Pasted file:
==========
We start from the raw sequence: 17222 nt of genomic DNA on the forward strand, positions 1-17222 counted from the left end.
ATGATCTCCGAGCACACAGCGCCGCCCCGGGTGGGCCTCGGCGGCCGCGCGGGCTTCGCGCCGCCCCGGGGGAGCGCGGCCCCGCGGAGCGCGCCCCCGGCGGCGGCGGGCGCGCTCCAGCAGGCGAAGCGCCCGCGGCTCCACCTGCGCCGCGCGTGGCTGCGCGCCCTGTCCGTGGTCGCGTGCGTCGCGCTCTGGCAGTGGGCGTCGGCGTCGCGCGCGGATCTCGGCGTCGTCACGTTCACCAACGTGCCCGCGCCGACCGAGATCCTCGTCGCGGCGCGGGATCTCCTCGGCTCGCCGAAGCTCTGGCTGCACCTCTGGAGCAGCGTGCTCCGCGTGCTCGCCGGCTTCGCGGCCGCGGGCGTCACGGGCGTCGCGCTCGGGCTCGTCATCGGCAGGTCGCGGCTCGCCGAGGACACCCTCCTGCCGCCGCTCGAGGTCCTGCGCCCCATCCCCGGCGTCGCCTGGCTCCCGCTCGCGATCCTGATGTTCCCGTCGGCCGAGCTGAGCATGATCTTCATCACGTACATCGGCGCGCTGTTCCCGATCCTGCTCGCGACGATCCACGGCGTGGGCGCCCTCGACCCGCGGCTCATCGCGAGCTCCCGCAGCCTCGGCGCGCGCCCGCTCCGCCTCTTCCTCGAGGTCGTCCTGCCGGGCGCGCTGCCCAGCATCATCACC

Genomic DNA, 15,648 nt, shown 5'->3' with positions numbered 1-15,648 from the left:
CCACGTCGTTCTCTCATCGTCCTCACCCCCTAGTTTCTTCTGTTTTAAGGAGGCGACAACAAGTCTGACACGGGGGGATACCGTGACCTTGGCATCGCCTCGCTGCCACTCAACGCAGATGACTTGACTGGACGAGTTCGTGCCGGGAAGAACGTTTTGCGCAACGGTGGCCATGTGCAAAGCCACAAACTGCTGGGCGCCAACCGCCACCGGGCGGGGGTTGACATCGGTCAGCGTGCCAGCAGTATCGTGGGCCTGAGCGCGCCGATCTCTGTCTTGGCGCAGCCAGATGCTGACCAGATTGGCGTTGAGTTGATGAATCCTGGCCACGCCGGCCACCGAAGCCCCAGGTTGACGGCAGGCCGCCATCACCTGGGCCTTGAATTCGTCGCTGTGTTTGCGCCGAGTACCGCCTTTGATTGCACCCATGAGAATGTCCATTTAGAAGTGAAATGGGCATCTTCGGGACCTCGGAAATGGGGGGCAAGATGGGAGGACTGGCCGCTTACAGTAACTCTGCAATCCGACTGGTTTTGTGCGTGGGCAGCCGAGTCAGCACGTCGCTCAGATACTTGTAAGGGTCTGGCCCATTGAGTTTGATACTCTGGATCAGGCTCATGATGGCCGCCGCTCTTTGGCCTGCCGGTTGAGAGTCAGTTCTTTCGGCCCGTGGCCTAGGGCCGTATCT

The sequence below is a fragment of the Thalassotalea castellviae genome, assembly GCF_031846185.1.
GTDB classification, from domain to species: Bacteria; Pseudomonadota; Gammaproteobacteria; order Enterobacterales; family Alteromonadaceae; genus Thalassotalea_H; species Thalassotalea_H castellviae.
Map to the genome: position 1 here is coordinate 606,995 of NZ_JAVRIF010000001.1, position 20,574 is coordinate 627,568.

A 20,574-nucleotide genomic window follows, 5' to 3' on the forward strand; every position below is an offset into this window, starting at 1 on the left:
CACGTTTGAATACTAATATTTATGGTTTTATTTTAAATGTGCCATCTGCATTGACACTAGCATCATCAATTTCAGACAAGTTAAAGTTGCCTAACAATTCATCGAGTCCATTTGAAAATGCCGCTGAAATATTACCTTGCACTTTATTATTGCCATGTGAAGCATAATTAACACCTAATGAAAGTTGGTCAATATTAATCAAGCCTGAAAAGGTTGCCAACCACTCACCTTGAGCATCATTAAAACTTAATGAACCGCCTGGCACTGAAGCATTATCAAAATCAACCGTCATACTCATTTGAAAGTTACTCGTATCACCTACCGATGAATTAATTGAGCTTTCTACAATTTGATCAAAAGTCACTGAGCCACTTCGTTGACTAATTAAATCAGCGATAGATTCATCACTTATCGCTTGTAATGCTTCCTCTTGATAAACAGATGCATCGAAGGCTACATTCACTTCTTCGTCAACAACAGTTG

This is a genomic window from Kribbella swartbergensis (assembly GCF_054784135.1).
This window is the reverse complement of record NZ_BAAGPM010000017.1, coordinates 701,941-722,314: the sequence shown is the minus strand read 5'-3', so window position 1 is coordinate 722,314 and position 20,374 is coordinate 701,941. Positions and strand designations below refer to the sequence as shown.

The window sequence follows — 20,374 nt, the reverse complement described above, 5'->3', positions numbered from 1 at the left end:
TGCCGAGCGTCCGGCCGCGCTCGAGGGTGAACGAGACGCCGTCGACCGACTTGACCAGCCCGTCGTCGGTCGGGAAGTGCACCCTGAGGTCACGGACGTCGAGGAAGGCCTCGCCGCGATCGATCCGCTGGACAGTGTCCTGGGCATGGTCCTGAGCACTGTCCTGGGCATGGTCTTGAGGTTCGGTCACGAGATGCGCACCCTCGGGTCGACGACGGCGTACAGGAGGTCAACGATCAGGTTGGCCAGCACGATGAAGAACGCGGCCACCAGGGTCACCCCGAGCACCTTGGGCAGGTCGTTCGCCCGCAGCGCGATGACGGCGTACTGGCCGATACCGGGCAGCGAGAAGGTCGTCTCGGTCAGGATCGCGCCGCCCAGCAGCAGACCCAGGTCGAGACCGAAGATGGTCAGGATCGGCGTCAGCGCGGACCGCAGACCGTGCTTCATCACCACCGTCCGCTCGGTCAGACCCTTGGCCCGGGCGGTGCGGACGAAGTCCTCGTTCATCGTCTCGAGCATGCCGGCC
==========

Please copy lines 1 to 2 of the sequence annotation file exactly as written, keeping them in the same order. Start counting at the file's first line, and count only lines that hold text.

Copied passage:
We start from the raw sequence: 17222 nt of genomic DNA on the forward strand, positions 1-17222 counted from the left end.
ATGATCTCCGAGCACACAGCGCCGCCCCGGGTGGGCCTCGGCGGCCGCGCGGGCTTCGCGCCGCCCCGGGGGAGCGCGGCCCCGCGGAGCGCGCCCCCGGCGGCGGCGGGCGCGCTCCAGCAGGCGAAGCGCCCGCGGCTCCACCTGCGCCGCGCGTGGCTGCGCGCCCTGTCCGTGGTCGCGTGCGTCGCGCTCTGGCAGTGGGCGTCGGCGTCGCGCGCGGATCTCGGCGTCGTCACGTTCACCAACGTGCCCGCGCCGACCGAGATCCTCGTCGCGGCGCGGGATCTCCTCGGCTCGCCGAAGCTCTGGCTGCACCTCTGGAGCAGCGTGCTCCGCGTGCTCGCCGGCTTCGCGGCCGCGGGCGTCACGGGCGTCGCGCTCGGGCTCGTCATCGGCAGGTCGCGGCTCGCCGAGGACACCCTCCTGCCGCCGCTCGAGGTCCTGCGCCCCATCCCCGGCGTCGCCTGGCTCCCGCTCGCGATCCTGATGTTCCCGTCGGCCGAGCTGAGCATGATCTTCATCACGTACATCGGCGCGCTGTTCCCGATCCTGCTCGCGACGATCCACGGCGTGGGCGCCCTCGACCCGCGGCTCATCGCGAGCTCCCGCAGCCTCGGCGCGCGCCCGCTCCGCCTCTTCCTCGAGGTCGTCCTGCCGGGCGCGCTGCCCAGCATCATCACC